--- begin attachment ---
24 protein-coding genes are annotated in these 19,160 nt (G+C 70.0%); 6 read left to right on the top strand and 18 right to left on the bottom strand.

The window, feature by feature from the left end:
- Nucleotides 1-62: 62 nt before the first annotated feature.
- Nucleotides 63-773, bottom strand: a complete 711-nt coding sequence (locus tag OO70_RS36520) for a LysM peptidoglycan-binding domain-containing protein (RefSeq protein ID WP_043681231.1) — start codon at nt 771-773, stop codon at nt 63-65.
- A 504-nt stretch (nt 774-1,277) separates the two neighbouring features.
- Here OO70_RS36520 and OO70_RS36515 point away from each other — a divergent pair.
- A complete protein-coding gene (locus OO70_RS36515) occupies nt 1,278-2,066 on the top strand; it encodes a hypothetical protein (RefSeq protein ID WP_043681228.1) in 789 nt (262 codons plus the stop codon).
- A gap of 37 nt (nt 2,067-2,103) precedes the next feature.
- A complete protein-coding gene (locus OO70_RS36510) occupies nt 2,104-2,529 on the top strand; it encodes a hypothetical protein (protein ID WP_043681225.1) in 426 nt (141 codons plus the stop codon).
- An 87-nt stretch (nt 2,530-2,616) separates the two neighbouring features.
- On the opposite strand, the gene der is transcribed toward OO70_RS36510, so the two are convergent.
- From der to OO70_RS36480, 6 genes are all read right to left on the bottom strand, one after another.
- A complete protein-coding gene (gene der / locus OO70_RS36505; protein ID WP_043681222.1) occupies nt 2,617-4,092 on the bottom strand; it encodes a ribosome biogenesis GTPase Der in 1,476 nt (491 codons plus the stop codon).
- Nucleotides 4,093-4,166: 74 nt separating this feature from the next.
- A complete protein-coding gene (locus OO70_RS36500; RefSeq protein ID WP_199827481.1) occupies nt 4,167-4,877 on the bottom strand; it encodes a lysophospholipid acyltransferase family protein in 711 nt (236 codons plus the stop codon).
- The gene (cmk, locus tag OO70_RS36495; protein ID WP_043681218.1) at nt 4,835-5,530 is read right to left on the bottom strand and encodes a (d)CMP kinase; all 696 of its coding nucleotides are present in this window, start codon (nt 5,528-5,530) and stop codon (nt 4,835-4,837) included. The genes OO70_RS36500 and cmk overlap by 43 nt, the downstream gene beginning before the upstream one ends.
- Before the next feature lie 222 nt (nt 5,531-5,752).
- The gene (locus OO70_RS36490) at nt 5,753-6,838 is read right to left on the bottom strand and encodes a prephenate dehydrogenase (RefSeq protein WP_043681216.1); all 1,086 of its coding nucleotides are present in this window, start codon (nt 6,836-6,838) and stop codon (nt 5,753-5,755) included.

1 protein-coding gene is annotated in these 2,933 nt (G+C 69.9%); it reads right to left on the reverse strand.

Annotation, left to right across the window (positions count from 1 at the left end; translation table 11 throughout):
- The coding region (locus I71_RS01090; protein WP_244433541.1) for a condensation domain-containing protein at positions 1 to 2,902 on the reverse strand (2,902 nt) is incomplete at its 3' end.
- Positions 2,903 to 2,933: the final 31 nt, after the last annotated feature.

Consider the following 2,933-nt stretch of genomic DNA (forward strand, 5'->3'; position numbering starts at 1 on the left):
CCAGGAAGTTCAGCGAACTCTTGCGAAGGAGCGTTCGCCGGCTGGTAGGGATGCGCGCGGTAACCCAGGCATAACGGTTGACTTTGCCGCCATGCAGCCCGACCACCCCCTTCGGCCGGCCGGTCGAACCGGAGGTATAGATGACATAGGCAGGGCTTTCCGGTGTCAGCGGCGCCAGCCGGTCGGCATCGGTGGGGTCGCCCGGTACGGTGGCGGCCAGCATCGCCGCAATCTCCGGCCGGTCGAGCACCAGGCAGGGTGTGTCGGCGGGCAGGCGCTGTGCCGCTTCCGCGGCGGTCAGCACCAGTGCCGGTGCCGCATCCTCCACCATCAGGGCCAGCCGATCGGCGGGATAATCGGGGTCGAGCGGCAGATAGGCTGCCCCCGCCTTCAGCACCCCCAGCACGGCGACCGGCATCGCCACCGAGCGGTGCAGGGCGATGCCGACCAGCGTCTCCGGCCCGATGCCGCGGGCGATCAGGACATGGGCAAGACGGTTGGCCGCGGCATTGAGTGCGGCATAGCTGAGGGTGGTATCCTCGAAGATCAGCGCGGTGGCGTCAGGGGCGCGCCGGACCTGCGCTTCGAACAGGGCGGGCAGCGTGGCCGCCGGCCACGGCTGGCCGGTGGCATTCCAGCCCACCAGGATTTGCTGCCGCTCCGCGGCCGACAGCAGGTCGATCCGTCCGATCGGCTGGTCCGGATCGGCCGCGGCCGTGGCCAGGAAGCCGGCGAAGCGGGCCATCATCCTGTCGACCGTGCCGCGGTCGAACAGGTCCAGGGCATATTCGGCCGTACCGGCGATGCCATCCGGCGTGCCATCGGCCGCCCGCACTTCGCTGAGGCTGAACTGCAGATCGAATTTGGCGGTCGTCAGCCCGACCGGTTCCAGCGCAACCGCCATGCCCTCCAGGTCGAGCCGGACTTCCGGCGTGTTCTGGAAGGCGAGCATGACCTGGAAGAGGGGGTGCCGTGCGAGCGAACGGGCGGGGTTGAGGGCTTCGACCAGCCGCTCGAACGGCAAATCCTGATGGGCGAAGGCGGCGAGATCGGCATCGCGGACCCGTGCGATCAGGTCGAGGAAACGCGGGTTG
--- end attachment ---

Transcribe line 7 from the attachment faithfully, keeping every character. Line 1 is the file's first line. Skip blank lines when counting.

- A complete protein-coding gene (locus OO70_RS36515) occupies nt 1,278-2,066 on the top strand; it encodes a hypothetical protein (RefSeq protein ID WP_043681228.1) in 789 nt (262 codons plus the stop codon).